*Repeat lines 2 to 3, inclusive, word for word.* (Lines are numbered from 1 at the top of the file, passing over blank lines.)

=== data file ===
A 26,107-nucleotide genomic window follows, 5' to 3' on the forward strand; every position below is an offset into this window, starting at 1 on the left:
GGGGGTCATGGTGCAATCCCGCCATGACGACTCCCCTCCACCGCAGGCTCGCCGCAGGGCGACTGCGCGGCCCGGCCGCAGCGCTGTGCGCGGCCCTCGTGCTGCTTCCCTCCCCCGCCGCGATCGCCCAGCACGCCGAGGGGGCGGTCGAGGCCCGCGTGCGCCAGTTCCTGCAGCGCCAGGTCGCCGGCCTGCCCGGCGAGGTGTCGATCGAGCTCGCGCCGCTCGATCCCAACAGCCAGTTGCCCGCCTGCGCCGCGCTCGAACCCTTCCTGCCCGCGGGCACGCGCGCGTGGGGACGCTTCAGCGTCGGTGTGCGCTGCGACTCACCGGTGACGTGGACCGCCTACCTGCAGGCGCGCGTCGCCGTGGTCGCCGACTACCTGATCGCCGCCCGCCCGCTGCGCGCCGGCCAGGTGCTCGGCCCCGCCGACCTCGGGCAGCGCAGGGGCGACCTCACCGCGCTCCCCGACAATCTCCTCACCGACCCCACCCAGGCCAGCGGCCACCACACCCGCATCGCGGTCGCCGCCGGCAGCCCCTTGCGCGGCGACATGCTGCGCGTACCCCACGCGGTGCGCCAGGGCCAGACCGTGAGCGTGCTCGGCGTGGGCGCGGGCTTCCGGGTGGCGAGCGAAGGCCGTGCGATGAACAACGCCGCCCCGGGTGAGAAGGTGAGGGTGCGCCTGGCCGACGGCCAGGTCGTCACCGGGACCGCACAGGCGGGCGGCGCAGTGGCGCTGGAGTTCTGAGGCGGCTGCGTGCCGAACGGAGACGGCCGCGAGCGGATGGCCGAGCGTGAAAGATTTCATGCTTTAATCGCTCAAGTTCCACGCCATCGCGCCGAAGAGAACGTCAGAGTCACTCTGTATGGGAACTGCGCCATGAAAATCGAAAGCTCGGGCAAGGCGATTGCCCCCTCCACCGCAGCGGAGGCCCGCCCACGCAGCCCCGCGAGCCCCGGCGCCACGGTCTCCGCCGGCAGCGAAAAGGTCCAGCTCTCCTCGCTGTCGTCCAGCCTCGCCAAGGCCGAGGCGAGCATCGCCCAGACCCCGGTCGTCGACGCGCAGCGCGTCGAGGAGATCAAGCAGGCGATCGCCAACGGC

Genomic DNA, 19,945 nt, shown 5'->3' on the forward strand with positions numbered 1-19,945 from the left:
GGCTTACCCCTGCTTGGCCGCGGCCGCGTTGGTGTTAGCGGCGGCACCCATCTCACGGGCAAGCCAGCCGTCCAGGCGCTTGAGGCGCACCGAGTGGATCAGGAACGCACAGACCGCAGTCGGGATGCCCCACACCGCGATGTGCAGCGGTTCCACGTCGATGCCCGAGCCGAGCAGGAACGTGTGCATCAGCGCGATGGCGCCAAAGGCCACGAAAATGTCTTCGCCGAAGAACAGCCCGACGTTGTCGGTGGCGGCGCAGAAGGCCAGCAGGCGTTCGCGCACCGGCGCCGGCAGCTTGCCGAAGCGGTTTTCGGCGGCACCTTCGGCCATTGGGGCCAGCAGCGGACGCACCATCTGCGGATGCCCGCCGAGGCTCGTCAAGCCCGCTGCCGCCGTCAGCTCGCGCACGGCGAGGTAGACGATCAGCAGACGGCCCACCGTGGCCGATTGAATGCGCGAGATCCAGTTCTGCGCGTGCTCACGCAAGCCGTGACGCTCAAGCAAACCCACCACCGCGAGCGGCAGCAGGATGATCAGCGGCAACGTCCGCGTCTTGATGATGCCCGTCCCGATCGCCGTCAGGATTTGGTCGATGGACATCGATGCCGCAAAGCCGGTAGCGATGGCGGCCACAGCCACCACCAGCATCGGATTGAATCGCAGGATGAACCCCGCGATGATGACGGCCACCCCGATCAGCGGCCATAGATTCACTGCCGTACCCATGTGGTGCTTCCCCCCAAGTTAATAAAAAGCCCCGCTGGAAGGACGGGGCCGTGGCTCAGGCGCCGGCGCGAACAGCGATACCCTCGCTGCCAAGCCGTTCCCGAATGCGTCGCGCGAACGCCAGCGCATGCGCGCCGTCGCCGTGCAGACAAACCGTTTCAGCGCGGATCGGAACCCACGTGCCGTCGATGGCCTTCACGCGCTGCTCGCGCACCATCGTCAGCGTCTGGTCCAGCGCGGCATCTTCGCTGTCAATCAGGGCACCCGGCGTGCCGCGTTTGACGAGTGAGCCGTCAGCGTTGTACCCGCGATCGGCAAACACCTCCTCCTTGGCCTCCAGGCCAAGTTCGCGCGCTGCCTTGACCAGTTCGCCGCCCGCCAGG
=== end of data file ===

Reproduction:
GGGGGTCATGGTGCAATCCCGCCATGACGACTCCCCTCCACCGCAGGCTCGCCGCAGGGCGACTGCGCGGCCCGGCCGCAGCGCTGTGCGCGGCCCTCGTGCTGCTTCCCTCCCCCGCCGCGATCGCCCAGCACGCCGAGGGGGCGGTCGAGGCCCGCGTGCGCCAGTTCCTGCAGCGCCAGGTCGCCGGCCTGCCCGGCGAGGTGTCGATCGAGCTCGCGCCGCTCGATCCCAACAGCCAGTTGCCCGCCTGCGCCGCGCTCGAACCCTTCCTGCCCGCGGGCACGCGCGCGTGGGGACGCTTCAGCGTCGGTGTGCGCTGCGACTCACCGGTGACGTGGACCGCCTACCTGCAGGCGCGCGTCGCCGTGGTCGCCGACTACCTGATCGCCGCCCGCCCGCTGCGCGCCGGCCAGGTGCTCGGCCCCGCCGACCTCGGGCAGCGCAGGGGCGACCTCACCGCGCTCCCCGACAATCTCCTCACCGACCCCACCCAGGCCAGCGGCCACCACACCCGCATCGCGGTCGCCGCCGGCAGCCCCTTGCGCGGCGACATGCTGCGCGTACCCCACGCGGTGCGCCAGGGCCAGACCGTGAGCGTGCTCGGCGTGGGCGCGGGCTTCCGGGTGGCGAGCGAAGGCCGTGCGATGAACAACGCCGCCCCGGGTGAGAAGGTGAGGGTGCGCCTGGCCGACGGCCAGGTCGTCACCGGGACCGCACAGGCGGGCGGCGCAGTGGCGCTGGAGTTCTGAGGCGGCTGCGTGCCGAACGGAGACGGCCGCGAGCGGATGGCCGAGCGTGAAAGATTTCATGCTTTAATCGCTCAAGTTCCACGCCATCGCGCCGAAGAGAACGTCAGAGTCACTCTGTATGGGAACTGCGCCATGAAAATCGAAAGCTCGGGCAAGGCGATTGCCCCCTCCACCGCAGCGGAGGCCCGCCCACGCAGCCCCGCGAGCCCCGGCGCCACGGTCTCCGCCGGCAGCGAAAAGGTCCAGCTCTCCTCGCTGTCGTCCAGCCTCGCCAAGGCCGAGGCGAGCATCGCCCAGACCCCGGTCGTCGACGCGCAGCGCGTCGAGGAGATCAAGCAGGCGATCGCCAACGGC

Genomic DNA, 19,945 nt, shown 5'->3' on the forward strand with positions numbered 1-19,945 from the left: